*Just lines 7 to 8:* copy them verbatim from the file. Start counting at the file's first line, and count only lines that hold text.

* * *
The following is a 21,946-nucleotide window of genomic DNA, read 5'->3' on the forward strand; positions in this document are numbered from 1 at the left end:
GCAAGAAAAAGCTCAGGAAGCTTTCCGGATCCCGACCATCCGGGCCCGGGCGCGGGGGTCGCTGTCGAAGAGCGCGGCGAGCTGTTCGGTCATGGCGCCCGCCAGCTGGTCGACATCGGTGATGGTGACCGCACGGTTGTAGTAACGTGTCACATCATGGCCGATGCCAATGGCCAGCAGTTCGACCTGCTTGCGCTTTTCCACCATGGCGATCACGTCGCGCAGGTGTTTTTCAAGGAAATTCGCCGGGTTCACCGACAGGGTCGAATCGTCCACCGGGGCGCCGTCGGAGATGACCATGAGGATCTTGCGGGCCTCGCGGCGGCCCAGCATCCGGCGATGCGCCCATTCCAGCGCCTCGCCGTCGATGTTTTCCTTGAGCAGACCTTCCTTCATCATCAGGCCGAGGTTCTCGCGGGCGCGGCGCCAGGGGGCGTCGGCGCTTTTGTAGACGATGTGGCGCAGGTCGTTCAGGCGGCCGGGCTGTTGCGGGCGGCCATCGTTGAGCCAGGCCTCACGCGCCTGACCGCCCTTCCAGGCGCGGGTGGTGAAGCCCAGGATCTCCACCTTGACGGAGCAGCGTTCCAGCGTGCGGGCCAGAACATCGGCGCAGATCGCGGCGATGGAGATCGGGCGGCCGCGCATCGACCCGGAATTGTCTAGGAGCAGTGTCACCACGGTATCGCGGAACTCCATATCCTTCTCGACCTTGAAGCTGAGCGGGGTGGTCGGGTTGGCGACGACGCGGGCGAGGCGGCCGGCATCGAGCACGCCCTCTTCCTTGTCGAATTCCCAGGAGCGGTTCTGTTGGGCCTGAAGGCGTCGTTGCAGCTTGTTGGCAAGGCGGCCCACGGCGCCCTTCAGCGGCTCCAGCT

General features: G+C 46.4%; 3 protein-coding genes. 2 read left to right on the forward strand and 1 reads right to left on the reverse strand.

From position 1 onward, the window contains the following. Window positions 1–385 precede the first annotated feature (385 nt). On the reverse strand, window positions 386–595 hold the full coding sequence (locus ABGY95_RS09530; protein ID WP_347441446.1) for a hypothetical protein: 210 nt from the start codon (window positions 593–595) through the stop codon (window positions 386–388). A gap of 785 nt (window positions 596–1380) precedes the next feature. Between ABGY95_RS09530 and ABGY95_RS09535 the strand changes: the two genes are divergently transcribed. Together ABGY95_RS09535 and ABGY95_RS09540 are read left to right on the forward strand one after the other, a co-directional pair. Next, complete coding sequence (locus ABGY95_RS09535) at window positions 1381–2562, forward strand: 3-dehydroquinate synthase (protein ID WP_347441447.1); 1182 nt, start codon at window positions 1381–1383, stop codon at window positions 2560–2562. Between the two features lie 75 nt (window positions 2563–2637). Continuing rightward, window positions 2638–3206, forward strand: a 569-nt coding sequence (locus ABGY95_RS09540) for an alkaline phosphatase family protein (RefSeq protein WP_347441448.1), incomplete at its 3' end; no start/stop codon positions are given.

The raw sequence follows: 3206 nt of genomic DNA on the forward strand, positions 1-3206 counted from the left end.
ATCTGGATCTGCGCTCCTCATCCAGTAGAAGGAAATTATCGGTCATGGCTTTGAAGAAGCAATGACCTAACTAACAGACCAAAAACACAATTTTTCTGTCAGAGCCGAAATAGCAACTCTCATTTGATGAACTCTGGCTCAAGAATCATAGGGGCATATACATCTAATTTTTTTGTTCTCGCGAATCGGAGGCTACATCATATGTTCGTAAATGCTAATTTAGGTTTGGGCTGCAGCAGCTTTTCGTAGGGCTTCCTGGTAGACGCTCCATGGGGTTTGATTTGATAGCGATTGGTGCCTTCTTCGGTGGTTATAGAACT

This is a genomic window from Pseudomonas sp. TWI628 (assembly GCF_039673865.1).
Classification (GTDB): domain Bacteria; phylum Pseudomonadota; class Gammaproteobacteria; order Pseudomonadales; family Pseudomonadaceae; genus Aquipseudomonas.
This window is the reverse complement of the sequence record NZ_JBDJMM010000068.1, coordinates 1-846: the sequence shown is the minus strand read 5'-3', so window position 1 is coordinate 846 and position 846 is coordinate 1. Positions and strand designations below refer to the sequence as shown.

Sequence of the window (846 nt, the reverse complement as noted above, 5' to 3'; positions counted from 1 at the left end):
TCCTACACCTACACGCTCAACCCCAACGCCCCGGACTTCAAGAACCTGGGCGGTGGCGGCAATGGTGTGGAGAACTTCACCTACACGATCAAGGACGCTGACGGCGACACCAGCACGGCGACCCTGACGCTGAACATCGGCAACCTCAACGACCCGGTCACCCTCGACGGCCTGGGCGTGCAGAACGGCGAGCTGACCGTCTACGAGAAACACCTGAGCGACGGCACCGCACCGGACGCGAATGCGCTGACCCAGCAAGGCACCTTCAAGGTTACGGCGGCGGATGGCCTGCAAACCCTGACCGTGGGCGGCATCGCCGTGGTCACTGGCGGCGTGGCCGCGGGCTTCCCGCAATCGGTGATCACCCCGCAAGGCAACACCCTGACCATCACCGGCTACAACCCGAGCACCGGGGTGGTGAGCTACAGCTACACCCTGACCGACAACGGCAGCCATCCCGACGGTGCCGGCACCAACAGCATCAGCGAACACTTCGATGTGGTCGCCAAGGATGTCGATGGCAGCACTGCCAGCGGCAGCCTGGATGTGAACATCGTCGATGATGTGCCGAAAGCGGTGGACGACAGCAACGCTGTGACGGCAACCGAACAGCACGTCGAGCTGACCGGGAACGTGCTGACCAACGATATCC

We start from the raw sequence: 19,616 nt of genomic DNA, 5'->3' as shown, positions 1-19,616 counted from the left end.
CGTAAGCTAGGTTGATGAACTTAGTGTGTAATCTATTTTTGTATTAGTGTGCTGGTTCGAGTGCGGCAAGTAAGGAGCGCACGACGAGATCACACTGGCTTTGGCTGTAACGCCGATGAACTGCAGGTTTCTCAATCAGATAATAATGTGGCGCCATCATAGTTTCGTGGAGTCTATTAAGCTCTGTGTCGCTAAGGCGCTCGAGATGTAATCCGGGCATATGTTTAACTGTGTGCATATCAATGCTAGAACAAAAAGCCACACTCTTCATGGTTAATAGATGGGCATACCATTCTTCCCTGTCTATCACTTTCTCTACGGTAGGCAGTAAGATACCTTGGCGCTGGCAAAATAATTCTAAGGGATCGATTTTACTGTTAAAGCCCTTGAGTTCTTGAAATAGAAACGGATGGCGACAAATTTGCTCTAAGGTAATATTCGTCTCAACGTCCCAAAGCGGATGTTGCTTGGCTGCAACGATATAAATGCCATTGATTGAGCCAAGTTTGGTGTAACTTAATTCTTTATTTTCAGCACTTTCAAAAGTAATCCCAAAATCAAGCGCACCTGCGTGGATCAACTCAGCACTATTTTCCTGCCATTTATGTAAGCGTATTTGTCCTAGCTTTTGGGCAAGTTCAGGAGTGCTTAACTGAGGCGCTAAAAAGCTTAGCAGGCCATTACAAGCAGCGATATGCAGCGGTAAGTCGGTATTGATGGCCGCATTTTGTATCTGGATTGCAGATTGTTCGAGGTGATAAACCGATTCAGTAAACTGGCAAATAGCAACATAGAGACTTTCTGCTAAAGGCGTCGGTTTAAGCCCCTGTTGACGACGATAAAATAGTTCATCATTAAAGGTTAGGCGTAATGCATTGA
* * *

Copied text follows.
This is a genomic window from Pseudomonas sp. TWI628 (assembly GCF_039673865.1).
Classification (GTDB): domain Bacteria; phylum Pseudomonadota; class Gammaproteobacteria; order Pseudomonadales; family Pseudomonadaceae; genus Aquipseudomonas.